Sweden[edit]

Iced tea is a popular summer drink in Sweden, especially since Sweden is traditionally a tea-drinking country. The two dominating brands are Lipton, and Nestea, and the two best selling flavors are lemon and peach.[citation needed] FUN Light, a popular lemonade brand in Sweden, have begun selling iced tea, too. Iced tea is also sold in grocery stores and some restaurants.

Switzerland[edit]

Mass-produced iced teas such as Nestea (Nestlé), Migros Ice Tea and Lipton are popular refreshments, while fresh-brewed iced teas are seldom found outside the home. Iced herbal teas, typically dominated by peppermint, are also readily available, as are flavored black teas. It is typically labeled as "ice tea".

Switzerland is considered as the motherland of bottled iced tea. Ruedi Bärlocher and Martin Sprenger, two employees of the Swiss Bischofszell beverage company, have tried the famous American iced tea and first suggested to produce ready-made iced tea in bottles. In 1983 Bischofszell Food Ltd. became the first producer in the world of bottled ice tea on an industrial scale.[3][4]

Taiwan[edit]

Bubble tea is usually a strong black tea, sweetened with sugar and condensed milk. It is served cold usually with tapioca pearls. There are many variations of it, with different types of teas; fruit-flavored bubble teas are popular as well. Sometimes pudding, jelly, or chunks of fruit are put into it instead of tapioca pearls.

Thailand[edit]

Main article: Thai tea
A glass of Thai tea

Thai iced tea or cha yen (Thai: ชาเย็น) in Thailand is a drink made from strongly brewed black tea. This tea is sweetened with sugar and condensed milk and served chilled. Evaporated milk, coconut milk or whole milk is generally poured over the tea and ice before serving to add taste and creamy appearance. However, in Thailand, condensed milk and sugar are mixed with the tea before it is poured over ice and then topped with evaporated milk. In Thai restaurants worldwide, it is served in a tall glass, though in Thailand it is more typically poured over the crushed ice in a clear (or translucent) plastic cup. It can also be made into a frappé at more westernised vendors.[citation needed]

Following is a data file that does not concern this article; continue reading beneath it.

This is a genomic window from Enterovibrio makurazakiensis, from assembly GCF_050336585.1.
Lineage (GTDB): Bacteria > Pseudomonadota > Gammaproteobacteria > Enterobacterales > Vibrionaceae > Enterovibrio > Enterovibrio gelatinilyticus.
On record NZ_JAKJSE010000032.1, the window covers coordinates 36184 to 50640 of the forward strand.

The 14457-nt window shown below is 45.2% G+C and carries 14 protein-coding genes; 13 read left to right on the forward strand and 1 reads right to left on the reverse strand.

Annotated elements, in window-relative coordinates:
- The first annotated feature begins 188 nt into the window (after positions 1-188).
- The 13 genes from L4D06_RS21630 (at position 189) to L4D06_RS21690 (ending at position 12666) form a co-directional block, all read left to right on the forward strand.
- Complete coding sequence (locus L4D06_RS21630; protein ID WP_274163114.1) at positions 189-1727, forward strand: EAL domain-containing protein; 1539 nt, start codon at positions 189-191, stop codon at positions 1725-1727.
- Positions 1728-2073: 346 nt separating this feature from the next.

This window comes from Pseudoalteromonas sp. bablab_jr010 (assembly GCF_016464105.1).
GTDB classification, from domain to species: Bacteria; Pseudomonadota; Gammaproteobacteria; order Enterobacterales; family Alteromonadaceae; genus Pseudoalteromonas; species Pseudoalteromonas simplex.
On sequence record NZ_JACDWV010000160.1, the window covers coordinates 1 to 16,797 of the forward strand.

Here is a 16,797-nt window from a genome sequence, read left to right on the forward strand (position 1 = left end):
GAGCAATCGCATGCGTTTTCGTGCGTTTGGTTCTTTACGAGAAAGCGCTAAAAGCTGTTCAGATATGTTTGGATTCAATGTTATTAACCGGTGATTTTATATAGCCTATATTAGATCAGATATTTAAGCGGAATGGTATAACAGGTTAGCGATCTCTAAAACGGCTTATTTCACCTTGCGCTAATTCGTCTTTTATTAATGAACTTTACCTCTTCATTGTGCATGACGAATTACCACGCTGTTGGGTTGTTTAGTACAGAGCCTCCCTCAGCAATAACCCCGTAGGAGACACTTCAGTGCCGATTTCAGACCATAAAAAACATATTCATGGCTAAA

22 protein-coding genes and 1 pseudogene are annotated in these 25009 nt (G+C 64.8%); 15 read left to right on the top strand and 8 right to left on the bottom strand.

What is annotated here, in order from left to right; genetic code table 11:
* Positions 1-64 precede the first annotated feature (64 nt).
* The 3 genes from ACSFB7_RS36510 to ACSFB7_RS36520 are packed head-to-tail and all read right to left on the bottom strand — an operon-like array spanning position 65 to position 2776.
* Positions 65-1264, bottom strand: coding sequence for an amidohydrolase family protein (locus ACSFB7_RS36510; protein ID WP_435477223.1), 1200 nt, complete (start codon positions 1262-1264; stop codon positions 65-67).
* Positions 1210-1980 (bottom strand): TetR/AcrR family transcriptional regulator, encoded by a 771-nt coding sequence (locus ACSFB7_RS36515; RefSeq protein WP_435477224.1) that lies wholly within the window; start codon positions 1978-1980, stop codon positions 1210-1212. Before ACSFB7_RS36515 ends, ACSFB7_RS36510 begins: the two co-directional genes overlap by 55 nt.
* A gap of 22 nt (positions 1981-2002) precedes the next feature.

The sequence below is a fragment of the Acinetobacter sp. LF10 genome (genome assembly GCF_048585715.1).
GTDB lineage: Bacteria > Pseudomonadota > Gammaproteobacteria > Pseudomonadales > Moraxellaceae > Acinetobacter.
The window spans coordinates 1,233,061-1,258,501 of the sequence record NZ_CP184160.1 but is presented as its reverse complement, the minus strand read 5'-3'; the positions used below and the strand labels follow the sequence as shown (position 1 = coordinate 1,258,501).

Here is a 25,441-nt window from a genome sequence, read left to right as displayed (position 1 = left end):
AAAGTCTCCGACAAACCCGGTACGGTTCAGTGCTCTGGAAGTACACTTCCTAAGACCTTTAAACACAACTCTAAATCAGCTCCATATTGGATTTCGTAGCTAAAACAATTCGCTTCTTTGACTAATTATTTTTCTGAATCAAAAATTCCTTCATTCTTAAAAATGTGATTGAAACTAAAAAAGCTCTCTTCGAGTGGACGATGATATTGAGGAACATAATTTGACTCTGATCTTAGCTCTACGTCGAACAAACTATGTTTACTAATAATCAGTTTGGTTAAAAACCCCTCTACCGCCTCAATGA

Additional variations include:

  • Dark Thai iced tea (Thai: ชาดำเย็น, cha dam yen): Thai tea served chilled with no milk content and sweetened with sugar only. The concept is based on traditional Indian tea, which is used as the main ingredient.
  • Lime Thai tea (Thai: ชามะนาว, cha manao): Similar to Dark Thai iced tea, but flavoured with lime as well as sweetened with sugar. Mint may also be added.

Turkey[edit]

In a traditional tea-drinking country such as Turkey, iced tea became popular when Lipton introduced it in the 2000s. Iced teas are a popular alternative to soft drinks. Lipton and Nestea were the two major brands until 2012, when the contract between Coca Cola İçecek A.Ş. and Nestea expired, Coca Cola replaced Nestea with its Fuze Beverage brand, but due to the word fuze means "missile" in Turkish, the name used for the Turkish market is Fuse Tea instead. Since the introduction of Fuse Tea, Lipton Ice Tea has become harder to find in local stores.

United Kingdom[edit]

Although iced tea is not as widely consumed in the United Kingdom as the rest of Europe, the drink became more popular in the 2000s.[5] Lipton sold their carbonated iced tea, similar to the one sold in Belgium, in the 1990s. Recently,[when?] Lipton has returned to general sale of non-carbonated tea, quickly followed by Nestea and Twinings.